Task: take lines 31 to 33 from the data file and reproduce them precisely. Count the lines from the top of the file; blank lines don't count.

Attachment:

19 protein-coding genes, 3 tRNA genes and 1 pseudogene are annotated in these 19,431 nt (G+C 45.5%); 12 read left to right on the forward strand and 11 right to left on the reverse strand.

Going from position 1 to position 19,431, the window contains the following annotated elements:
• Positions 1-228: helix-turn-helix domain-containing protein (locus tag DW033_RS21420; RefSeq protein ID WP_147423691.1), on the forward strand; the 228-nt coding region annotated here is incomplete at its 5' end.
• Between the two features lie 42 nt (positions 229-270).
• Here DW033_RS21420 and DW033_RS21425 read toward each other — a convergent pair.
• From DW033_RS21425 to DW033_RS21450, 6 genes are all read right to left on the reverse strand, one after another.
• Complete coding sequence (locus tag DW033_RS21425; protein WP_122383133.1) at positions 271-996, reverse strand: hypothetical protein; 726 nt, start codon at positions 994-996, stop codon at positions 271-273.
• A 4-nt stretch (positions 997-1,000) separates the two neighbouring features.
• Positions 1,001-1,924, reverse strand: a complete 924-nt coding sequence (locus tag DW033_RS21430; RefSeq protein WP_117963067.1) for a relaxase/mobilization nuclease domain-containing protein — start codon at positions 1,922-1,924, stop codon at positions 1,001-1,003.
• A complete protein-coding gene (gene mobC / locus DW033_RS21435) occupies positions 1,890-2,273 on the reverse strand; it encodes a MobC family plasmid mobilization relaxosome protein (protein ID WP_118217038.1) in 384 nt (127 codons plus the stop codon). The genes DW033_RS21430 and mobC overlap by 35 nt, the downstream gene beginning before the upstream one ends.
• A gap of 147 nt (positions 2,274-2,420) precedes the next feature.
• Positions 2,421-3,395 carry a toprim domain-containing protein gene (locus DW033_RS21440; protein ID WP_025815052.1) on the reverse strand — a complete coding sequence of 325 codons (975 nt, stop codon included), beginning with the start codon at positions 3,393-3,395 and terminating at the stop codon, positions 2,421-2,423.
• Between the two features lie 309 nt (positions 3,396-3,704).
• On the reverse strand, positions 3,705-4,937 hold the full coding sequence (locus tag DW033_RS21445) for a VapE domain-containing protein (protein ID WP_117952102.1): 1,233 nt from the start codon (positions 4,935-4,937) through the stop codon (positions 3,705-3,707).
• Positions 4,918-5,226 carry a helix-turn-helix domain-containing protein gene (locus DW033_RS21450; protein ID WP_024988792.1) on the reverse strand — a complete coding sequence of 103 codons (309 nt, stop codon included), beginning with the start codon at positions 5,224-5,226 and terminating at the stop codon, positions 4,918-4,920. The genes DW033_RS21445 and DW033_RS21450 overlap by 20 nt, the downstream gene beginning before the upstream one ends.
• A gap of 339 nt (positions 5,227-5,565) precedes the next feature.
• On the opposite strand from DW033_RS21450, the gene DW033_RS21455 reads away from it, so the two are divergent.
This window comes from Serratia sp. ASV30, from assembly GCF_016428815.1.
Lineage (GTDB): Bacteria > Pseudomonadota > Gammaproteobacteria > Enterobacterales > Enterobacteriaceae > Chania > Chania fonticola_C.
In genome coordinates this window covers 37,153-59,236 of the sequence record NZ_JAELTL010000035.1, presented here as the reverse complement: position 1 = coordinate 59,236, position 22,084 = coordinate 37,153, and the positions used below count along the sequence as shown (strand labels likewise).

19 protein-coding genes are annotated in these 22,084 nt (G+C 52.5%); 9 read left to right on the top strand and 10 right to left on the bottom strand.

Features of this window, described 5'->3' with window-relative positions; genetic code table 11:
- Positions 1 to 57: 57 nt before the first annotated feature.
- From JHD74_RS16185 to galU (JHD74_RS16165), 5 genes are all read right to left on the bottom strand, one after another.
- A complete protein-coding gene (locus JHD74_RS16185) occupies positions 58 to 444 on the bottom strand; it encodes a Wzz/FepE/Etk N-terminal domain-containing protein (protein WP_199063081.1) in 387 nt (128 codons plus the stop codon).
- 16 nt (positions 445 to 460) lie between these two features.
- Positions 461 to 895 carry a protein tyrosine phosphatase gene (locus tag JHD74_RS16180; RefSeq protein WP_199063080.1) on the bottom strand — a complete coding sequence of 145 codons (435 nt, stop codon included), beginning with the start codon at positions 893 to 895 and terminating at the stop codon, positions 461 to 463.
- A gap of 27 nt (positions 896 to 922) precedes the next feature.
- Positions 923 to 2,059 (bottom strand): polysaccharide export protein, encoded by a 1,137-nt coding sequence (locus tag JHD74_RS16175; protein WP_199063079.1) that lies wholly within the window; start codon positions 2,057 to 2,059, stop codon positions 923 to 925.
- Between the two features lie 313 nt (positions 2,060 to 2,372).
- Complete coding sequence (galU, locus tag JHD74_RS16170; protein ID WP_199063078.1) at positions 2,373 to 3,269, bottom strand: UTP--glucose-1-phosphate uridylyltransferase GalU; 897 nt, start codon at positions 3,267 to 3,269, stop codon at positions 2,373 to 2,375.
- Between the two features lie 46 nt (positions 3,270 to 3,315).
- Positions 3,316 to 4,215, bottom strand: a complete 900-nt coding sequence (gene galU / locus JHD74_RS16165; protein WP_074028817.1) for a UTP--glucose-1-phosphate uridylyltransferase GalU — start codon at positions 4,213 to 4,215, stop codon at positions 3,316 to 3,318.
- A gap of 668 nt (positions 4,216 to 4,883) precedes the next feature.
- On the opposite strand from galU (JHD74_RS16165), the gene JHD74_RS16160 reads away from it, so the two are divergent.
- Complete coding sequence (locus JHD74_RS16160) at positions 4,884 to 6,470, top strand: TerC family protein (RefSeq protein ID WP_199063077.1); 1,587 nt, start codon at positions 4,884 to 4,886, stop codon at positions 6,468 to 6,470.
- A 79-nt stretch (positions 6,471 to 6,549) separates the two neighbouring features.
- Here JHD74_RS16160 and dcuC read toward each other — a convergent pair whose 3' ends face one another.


- Complete coding sequence (galU, locus tag JHD74_RS16170; protein ID WP_199063078.1) at positions 2,373 to 3,269, bottom strand: UTP--glucose-1-phosphate uridylyltransferase GalU; 897 nt, start codon at positions 3,267 to 3,269, stop codon at positions 2,373 to 2,375.
- Between the two features lie 46 nt (positions 3,270 to 3,315).
- Positions 3,316 to 4,215, bottom strand: a complete 900-nt coding sequence (gene galU / locus JHD74_RS16165; protein WP_074028817.1) for a UTP--glucose-1-phosphate uridylyltransferase GalU — start codon at positions 4,213 to 4,215, stop codon at positions 3,316 to 3,318.